The number of occurrences of the distortion of the Holocaust has rapidly increased in recent years. It is barely recognized because this development is not monitored by any organization. One among many motifs that has recurred for decades is the claim of an 'animal holocaust.' This is the comparison or attempt to promote the equivalence of the mass slaughter of animals for consumption with the mass killing of Jews by Germans and their associates in the Shoah.
Much criticism of industrial farming and slaughtering is justified. However, humanizing animals opens the door to a highly flawed discourse. Comparing what happens to animals to the history of Holocaust victims reflects a distorted mindset.
South African born Nobel Prize winner, J.M. Coetzee, wrote about the Holocaust stating that it is a "’terrible crime to treat human beings like units in an industrial process.’ And that cry should have had a postscript: ‘What a terrible crime - come to think of it, a crime against nature - to treat any living being like a unit in an industrial process.’"
The animal rights organization, People for the Ethical Treatment of Animals (PETA), has been promoting the animal holocaust distortion concept for decades. In 1983, PETA founder and director, Ingrid Newkirk, claimed that animals were similar to humans. She stated: "A rat is a pig is a boy and 6 million people died in concentration camps, but 6 billion broiler chickens will die this year in slaughter houses."
In 2003 PETA organized an exhibition entitled "Holocaust on your Plate." The British daily Guardian wrote that it "juxtaposes harrowing images of people in concentration camps with disturbing pictures of animals on farms. One photograph shows an emaciated man next to another of a starving cow. Another shows a pile of naked human beings, next to a shot of a heap of pig carcasses….Other images compare children behind barbed wire with a picture of pigs looking out from behind bars; crowds of people, with cattle being herded into transports; and people crammed into bunks, with chickens in a battery farm." After massive criticism Newkirk apologized.
In August 2017, animal holocaust distortion was revived in the Netherlands. Roos Vonk, a professor of Social Psychology at the respectable Radboud University in Nijmegen, wrote an article entitled: "To compare the bio-industry with the Holocaust is not so strange." She claimed that people were living amid "a large scale industrial Holocaust" of animals. Vonk also wrote that "one runs the risk of being falsely called an anti-Semite or racist, if one compares industrial halls filled with thousands of pigs between metal and concrete to concentration camps."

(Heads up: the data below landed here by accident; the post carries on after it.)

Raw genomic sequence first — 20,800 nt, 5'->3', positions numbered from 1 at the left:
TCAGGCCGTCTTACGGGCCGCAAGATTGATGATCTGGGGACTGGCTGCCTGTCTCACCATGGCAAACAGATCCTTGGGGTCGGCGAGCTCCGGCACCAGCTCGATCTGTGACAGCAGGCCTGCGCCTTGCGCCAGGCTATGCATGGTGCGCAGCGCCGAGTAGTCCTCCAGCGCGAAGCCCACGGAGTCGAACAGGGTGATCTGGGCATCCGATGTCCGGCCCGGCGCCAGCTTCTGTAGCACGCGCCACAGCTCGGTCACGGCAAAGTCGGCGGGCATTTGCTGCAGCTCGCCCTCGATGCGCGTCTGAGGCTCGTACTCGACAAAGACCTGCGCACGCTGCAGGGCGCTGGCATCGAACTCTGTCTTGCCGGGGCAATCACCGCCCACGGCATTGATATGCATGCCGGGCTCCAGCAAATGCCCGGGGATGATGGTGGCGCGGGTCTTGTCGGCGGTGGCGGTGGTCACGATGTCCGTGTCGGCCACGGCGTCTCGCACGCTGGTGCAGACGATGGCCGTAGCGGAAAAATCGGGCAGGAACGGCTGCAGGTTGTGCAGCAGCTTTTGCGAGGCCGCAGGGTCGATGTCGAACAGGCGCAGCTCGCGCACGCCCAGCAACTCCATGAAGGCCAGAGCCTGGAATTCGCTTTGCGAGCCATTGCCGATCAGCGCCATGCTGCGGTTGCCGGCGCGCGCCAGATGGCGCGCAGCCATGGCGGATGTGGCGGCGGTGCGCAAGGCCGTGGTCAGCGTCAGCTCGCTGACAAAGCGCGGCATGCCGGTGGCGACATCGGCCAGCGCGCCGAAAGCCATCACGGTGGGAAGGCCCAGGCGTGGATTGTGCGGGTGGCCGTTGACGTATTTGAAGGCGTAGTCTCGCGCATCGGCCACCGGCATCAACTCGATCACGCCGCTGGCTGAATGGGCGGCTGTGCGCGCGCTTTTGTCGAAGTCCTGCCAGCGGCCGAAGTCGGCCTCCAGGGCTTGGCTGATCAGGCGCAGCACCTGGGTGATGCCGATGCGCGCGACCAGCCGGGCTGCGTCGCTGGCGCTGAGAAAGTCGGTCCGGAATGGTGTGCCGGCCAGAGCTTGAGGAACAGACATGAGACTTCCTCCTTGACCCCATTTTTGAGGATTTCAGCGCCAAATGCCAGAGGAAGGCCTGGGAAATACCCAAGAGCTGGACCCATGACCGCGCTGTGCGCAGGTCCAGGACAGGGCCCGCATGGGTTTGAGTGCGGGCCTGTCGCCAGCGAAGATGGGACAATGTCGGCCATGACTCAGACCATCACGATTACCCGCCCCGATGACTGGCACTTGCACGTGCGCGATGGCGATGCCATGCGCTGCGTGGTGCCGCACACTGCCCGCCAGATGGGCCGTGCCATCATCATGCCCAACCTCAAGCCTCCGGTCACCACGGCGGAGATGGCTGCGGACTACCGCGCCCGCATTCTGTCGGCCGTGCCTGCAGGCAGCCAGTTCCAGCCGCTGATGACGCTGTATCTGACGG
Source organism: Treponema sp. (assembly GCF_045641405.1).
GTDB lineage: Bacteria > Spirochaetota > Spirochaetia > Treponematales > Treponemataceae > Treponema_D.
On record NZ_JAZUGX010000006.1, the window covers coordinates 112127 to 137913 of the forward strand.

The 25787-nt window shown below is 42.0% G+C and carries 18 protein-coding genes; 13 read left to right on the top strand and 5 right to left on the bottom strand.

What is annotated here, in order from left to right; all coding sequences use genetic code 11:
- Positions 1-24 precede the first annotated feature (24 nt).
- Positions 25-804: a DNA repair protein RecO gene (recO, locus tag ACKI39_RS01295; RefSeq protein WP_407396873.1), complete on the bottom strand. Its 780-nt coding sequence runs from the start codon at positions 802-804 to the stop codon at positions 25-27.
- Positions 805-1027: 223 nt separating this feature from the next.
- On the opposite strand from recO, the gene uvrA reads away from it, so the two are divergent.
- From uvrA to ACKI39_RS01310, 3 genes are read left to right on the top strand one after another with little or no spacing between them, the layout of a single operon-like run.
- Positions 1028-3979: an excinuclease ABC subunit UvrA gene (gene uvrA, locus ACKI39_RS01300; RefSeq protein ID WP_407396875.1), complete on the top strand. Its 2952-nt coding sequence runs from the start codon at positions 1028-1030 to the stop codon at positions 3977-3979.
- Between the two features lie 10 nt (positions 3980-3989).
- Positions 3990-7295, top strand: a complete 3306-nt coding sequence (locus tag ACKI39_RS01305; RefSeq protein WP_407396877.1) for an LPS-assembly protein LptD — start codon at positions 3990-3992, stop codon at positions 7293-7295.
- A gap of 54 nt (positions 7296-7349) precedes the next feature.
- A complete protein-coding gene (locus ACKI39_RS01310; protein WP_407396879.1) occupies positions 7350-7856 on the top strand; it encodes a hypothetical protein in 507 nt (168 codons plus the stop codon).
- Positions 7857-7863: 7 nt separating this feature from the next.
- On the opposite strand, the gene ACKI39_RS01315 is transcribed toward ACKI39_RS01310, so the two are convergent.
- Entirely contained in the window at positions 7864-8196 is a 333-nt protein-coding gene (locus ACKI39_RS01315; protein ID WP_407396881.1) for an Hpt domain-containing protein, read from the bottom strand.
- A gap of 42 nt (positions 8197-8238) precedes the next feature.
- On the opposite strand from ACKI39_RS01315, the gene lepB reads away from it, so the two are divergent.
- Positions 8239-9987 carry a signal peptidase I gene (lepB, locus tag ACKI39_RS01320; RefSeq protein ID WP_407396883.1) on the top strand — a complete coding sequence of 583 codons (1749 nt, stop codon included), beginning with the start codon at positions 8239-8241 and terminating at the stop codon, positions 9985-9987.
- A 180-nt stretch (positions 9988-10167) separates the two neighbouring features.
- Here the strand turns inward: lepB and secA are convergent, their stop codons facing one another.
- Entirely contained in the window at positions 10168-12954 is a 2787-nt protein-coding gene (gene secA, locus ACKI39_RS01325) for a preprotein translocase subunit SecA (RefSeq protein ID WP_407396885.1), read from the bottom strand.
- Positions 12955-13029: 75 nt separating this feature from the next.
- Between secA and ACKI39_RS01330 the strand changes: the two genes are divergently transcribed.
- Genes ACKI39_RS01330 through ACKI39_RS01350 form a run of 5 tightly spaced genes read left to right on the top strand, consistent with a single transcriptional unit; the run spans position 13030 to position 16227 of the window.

The nationwide liberal daily, NRC Handelsblad, raised no object to publishing this article with its Holocaust distorting title and content. Vonk did not however get away easily with her abuse. Journalist, Fritz Barend, reacted in the daily Parool stating "that it was easy to show the maliciousness of Vonk…every child can understand the difference between humans and animals. Animals were still behaving like their ancestors did thousands of years ago."
Barend added that "Professor Vonk hopefully sees it as a sign of human civilization that during her ovulation she isn't jumped on by the first passerby." He concluded that Vonk was implicitly and explicitly comparing his grandparents murdered by the Nazis to fattened pigs, writing: "Vonk, without scruples under the cover of Radboud University and following Hitler, turns my grandparents into pigs."
Vonk then tweeted that Barend had "morphed into his victim role." It was a classic expression to fend off criticism used among others by Holocaust distorters. Afterwards the university issued a press release stating that it found Vonk's comparison "unnecessary and hurtful and regretted that so many people had been hurt by it." It also said that the university's management had spoken with Vonk and she agreed with them.
In yet another national daily De Volkskrant journalist Elma Drayer, recalled Vonk's major missteps in the past. In 2011 this Radboud professor co-authored a research paper that concluded "that people who eat meat have been scientifically shown to be more asocial, more egoistic, less loved and more lonesome than vegetarians." After the publication it was discovered that one of her co-authors, Diederik Stapel, a social psychology professor at Tilburg University, had fabricated all the experimental data on which the paper was based.
It is not by chance that a scandal developed in the Netherlands and that Vonk’s article was published in a national newspaper. The promotion of animal rights in the country has reached absurd levels. In newspaper talkbacks Vonk found a number of supporters. During the national debate a few years ago about whether ritual slaughter without stunning should be forbidden, it became clear that the majority of the Dutch can easier identify with the imagined mindset of a cow, than with that of a Jew who only eats kosher food.
In the Dutch parliament, the Party for the Animals holds five seats out of 150. Even the British writer, George Orwell, who wrote the satire Animal Farm, could not have predicted such a development. We will never know whether he is laughing in his grave about this ludicrous reality.